KALTBLUT had the chance to talk to Berlin-based electronic artist, Sally Dige! With a combination of her catchy pop songs and lo-fi avant-garde videos to accompany them, Sally is the absolute full package. We spoke to her about her Vancouver routes, self-made music videos and her debut album!
KALTBLUT: How did you first start producing your own music? Sally: Before doing my solo project, Sally Dige, I played in a band for a number of years. I learned a lot during those years and a few key people entered my life because of that band who taught me so much about music and composition. Still, when I jumped into my solo project it felt like unknown territory because now I was creating music alone with a computer as opposed to with bandmates; organically composing a song. I would be lying if I said that I know what I am doing and I still have much to learn! It’s forever a learning and growing process. There have been a few key people helping me along the way; teaching me new things with production and engineering and showing me other possibilities in songwriting and production that I am so thankful for.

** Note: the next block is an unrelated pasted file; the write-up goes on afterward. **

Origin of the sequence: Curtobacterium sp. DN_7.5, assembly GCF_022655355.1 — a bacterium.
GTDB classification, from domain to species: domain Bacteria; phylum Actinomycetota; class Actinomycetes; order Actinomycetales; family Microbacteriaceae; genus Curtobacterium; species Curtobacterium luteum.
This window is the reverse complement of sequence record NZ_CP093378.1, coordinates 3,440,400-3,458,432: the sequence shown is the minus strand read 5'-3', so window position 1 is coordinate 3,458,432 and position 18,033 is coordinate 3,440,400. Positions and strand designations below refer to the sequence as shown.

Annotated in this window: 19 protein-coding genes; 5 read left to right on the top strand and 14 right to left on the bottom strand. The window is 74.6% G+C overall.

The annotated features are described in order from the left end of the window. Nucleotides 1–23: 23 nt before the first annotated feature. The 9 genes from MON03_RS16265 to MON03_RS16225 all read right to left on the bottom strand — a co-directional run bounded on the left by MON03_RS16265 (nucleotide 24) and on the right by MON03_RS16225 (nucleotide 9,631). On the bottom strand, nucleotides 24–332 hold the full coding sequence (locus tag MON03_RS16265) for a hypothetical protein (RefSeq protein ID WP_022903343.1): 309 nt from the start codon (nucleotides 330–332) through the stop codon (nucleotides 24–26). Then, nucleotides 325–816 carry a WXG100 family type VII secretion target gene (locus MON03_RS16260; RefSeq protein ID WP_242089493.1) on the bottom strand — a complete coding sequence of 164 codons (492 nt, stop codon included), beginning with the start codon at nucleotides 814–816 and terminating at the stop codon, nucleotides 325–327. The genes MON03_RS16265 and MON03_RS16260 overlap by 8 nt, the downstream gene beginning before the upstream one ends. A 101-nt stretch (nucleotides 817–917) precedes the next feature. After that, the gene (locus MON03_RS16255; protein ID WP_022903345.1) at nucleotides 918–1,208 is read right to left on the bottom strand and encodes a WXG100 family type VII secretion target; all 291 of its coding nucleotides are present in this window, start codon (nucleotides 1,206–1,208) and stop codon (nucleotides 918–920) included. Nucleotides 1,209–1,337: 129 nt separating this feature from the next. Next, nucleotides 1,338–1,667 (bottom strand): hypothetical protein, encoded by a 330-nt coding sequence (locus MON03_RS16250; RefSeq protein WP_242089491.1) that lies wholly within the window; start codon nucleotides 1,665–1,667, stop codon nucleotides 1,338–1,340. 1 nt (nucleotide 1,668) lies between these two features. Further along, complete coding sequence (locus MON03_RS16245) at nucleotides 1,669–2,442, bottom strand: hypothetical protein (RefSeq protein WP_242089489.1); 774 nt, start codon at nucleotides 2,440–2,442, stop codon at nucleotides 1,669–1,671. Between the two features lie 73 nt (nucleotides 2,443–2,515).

KALTBLUT: Is it something that you’ve always been interested in? Were you brought up surrounded by music? Sally: I have always loved music and have wanted to do music since I was a child. The first band I was in was when I was 10 years old with a classmate. We would write pop songs and practice during recess, after school and on the weekends. We would write lyrics and vocal melodies but didn’t know so much how to apply the instrumental part. All that we knew about instruments was what we learned in band class, like learning recorders and horn instruments but our pop songs didn’t match the backdrop of a recorder, saxophone, xylophone or piano. When we would listen to songs we liked, we would be so confused asking, “What is THAT sound?! We need THAT sound for our songs but what is it?!”. I later came to realize it was just a synthesizer haha. It sounded so plastic and foreign.